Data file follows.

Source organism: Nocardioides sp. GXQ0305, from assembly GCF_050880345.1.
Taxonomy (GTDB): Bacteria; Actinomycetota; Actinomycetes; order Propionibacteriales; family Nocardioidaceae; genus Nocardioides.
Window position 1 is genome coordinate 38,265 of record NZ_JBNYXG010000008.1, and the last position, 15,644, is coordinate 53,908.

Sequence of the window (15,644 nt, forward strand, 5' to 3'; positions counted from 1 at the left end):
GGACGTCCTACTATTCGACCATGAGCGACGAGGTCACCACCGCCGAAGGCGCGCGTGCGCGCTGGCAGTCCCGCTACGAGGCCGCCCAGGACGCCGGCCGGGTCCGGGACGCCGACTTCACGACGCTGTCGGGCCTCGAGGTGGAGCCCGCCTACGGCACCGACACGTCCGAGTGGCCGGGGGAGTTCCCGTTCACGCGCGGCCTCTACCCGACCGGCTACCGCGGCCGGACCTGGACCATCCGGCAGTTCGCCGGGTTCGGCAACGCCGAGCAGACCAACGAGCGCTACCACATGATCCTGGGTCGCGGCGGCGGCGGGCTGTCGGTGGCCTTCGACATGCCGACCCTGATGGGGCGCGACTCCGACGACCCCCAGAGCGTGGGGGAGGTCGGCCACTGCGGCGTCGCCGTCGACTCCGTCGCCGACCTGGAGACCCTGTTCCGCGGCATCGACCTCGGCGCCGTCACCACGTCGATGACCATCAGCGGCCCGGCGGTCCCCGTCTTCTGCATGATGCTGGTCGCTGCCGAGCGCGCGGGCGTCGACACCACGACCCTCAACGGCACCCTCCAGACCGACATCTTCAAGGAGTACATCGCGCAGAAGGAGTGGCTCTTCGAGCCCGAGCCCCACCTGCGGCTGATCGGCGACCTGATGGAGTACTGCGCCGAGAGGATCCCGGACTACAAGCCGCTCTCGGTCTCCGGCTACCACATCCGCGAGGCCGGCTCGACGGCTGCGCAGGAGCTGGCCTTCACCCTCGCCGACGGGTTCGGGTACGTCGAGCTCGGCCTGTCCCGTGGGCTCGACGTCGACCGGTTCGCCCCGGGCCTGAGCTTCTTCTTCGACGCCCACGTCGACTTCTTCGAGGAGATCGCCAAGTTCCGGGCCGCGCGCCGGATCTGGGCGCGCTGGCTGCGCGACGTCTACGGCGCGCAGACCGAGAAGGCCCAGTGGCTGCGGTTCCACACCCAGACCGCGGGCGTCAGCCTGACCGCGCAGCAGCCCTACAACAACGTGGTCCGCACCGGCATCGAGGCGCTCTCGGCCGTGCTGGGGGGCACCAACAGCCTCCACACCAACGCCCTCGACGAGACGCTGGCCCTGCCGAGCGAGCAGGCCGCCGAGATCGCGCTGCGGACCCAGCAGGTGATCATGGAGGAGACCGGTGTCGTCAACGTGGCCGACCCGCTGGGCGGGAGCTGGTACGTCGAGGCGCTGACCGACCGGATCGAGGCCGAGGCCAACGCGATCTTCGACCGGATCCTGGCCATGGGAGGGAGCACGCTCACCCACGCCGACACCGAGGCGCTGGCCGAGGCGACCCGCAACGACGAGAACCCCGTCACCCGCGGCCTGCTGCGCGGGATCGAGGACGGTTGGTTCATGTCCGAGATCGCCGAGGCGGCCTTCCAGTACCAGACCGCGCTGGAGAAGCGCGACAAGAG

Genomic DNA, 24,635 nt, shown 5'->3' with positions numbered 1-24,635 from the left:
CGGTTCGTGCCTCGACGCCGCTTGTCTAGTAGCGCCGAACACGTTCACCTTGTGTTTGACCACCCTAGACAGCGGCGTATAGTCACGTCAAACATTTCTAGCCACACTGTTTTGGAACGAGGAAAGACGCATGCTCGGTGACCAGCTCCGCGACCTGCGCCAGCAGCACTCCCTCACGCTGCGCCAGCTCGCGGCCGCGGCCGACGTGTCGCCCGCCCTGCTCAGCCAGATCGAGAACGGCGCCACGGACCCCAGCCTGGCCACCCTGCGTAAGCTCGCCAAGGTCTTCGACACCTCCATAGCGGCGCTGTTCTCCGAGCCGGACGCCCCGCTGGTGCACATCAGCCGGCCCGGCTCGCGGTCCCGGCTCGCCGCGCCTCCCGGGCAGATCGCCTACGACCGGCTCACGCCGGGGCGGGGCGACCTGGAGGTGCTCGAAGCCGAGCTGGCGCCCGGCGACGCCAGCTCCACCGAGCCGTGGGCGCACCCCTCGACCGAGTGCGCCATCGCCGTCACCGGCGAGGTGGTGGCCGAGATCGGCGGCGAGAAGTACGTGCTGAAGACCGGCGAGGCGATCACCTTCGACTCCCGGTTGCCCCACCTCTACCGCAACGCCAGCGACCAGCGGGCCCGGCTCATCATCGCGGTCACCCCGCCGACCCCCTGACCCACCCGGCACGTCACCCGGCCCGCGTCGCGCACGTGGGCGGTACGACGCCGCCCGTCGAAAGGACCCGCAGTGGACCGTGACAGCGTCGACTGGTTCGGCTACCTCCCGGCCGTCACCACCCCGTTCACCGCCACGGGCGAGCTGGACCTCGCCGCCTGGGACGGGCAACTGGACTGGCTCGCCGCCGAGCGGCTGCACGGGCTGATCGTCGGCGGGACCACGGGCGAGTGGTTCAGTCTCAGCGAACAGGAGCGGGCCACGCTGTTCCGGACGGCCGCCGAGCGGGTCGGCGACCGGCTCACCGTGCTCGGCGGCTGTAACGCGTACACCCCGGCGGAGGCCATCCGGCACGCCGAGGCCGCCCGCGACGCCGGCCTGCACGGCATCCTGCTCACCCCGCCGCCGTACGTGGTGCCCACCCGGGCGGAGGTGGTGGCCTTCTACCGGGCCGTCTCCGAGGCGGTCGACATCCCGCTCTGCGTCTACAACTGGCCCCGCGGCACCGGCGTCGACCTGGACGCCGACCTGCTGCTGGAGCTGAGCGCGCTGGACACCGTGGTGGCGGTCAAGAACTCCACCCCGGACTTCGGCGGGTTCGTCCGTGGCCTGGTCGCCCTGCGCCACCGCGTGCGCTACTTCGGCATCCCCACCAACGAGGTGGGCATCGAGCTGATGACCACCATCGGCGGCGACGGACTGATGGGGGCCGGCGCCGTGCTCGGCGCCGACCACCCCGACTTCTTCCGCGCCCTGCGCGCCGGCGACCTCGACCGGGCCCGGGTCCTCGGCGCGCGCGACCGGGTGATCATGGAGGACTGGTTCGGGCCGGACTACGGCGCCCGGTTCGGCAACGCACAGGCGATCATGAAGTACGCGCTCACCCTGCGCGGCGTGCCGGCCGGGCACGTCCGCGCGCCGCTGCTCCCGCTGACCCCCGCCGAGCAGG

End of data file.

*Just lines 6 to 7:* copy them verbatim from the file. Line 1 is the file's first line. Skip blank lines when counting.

Genomic DNA, 24,635 nt, shown 5'->3' with positions numbered 1-24,635 from the left:
CGGTTCGTGCCTCGACGCCGCTTGTCTAGTAGCGCCGAACACGTTCACCTTGTGTTTGACCACCCTAGACAGCGGCGTATAGTCACGTCAAACATTTCTAGCCACACTGTTTTGGAACGAGGAAAGACGCATGCTCGGTGACCAGCTCCGCGACCTGCGCCAGCAGCACTCCCTCACGCTGCGCCAGCTCGCGGCCGCGGCCGACGTGTCGCCCGCCCTGCTCAGCCAGATCGAGAACGGCGCCACGGACCCCAGCCTGGCCACCCTGCGTAAGCTCGCCAAGGTCTTCGACACCTCCATAGCGGCGCTGTTCTCCGAGCCGGACGCCCCGCTGGTGCACATCAGCCGGCCCGGCTCGCGGTCCCGGCTCGCCGCGCCTCCCGGGCAGATCGCCTACGACCGGCTCACGCCGGGGCGGGGCGACCTGGAGGTGCTCGAAGCCGAGCTGGCGCCCGGCGACGCCAGCTCCACCGAGCCGTGGGCGCACCCCTCGACCGAGTGCGCCATCGCCGTCACCGGCGAGGTGGTGGCCGAGATCGGCGGCGAGAAGTACGTGCTGAAGACCGGCGAGGCGATCACCTTCGACTCCCGGTTGCCCCACCTCTACCGCAACGCCAGCGACCAGCGGGCCCGGCTCATCATCGCGGTCACCCCGCCGACCCCCTGACCCACCCGGCACGTCACCCGGCCCGCGTCGCGCACGTGGGCGGTACGACGCCGCCCGTCGAAAGGACCCGCAGTGGACCGTGACAGCGTCGACTGGTTCGGCTACCTCCCGGCCGTCACCACCCCGTTCACCGCCACGGGCGAGCTGGACCTCGCCGCCTGGGACGGGCAACTGGACTGGCTCGCCGCCGAGCGGCTGCACGGGCTGATCGTCGGCGGGACCACGGGCGAGTGGTTCAGTCTCAGCGAACAGGAGCGGGCCACGCTGTTCCGGACGGCCGCCGAGCGGGTCGGCGACCGGCTCACCGTGCTCGGCGGCTGTAACGCGTACACCCCGGCGGAGGCCATCCGGCACGCCGAGGCCGCCCGCGACGCCGGCCTGCACGGCATCCTGCTCACCCCGCCGCCGTACGTGGTGCCCACCCGGGCGGAGGTGGTGGCCTTCTACCGGGCCGTCTCCGAGGCGGTCGACATCCCGCTCTGCGTCTACAACTGGCCCCGCGGCACCGGCGTCGACCTGGACGCCGACCTGCTGCTGGAGCTGAGCGCGCTGGACACCGTGGTGGCGGTCAAGAACTCCACCCCGGACTTCGGCGGGTTCGTCCGTGGCCTGGTCGCCCTGCGCCACCGCGTGCGCTACTTCGGCATCCCCACCAACGAGGTGGGCATCGAGCTGATGACCACCATCGGCGGCGACGGACTGATGGGGGCCGGCGCCGTGCTCGGCGCCGACCACCCCGACTTCTTCCGCGCCCTGCGCGCCGGCGACCTCGACCGGGCCCGGGTCCTCGGCGCGCGCGACCGGGTGATCATGGAGGACTGGTTCGGGCCGGACTACGGCGCCCGGTTCGGCAACGCACAGGCGATCATGAAGTACGCGCTCACCCTGCGCGGCGTGCCGGCCGGGCACGTCCGCGCGCCGCTGCTCCCGCTGACCCCCGCCGAGCAGG